These opinions are shared with Sarah Nilsen, a professor at the University of Vermont, who passionately believes that animal cruelty is one of the biggest concerns facing Vermont right now. The farming industry in Vermont consist of many smaller farms, which have the potential to lack proper inspection, and is harder to document, Sarah explains, which creates even more concern surrounding the treatment of animals. Sarah also entails that the greater the dairy industry, the greater amount of veal, which is a situation I’ve encountered first hand being a participant in the 4-H club at Shelburne Farms. Upon further research, approximately 55,000 bulls are born each year in the dairy industry. The production of veal is a brutal process, and knowing that Vermont is one of the top three producers of veal in the country, the desire to begin promoting a change to the inhumane procedure is amplified even more.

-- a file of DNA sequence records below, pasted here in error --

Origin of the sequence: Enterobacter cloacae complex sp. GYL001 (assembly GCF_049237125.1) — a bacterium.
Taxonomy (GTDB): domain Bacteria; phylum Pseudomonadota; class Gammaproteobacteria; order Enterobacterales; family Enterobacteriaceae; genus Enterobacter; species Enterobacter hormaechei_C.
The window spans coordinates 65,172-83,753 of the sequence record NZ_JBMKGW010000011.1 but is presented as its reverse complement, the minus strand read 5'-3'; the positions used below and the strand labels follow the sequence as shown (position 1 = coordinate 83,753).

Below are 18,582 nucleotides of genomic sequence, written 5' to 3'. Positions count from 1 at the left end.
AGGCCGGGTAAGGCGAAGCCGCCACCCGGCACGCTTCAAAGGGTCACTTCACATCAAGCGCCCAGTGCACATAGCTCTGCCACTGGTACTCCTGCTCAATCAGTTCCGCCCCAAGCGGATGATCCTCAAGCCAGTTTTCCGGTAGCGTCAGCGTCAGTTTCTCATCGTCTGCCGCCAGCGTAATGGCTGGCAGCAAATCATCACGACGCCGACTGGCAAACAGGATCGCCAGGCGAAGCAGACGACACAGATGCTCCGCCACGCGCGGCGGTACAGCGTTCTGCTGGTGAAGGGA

In peeling away the facade that has been painted over the veal and dairy industry in Vermont, it has become apparent that the issue of farm animal cruelty in Vermont fuels such controversy that discussion is forced to occur, whether it is coated with denial and resentment, or honesty. In reading my blog post to this same prompt from last year, I quickly found that I enjoyed writing about the ignorance and naiveté that surrounded this topic, when I had yet to address the areas that I lacked understanding. As I have become more well versed with this subject, one vital thing remains true throughout my arguement, denial is dangerous in the hands of someone who is ignorant. Human beings naturally empathize with other beings, so the ability to be despondent to an issue, or to go even further and refuse to admit its occurrence, along with your involvement in the issue is enabled by lack of experience. Is much easier to contribute to an extremely harmful and painful industry, when you don’t fully understand the extent of that participation.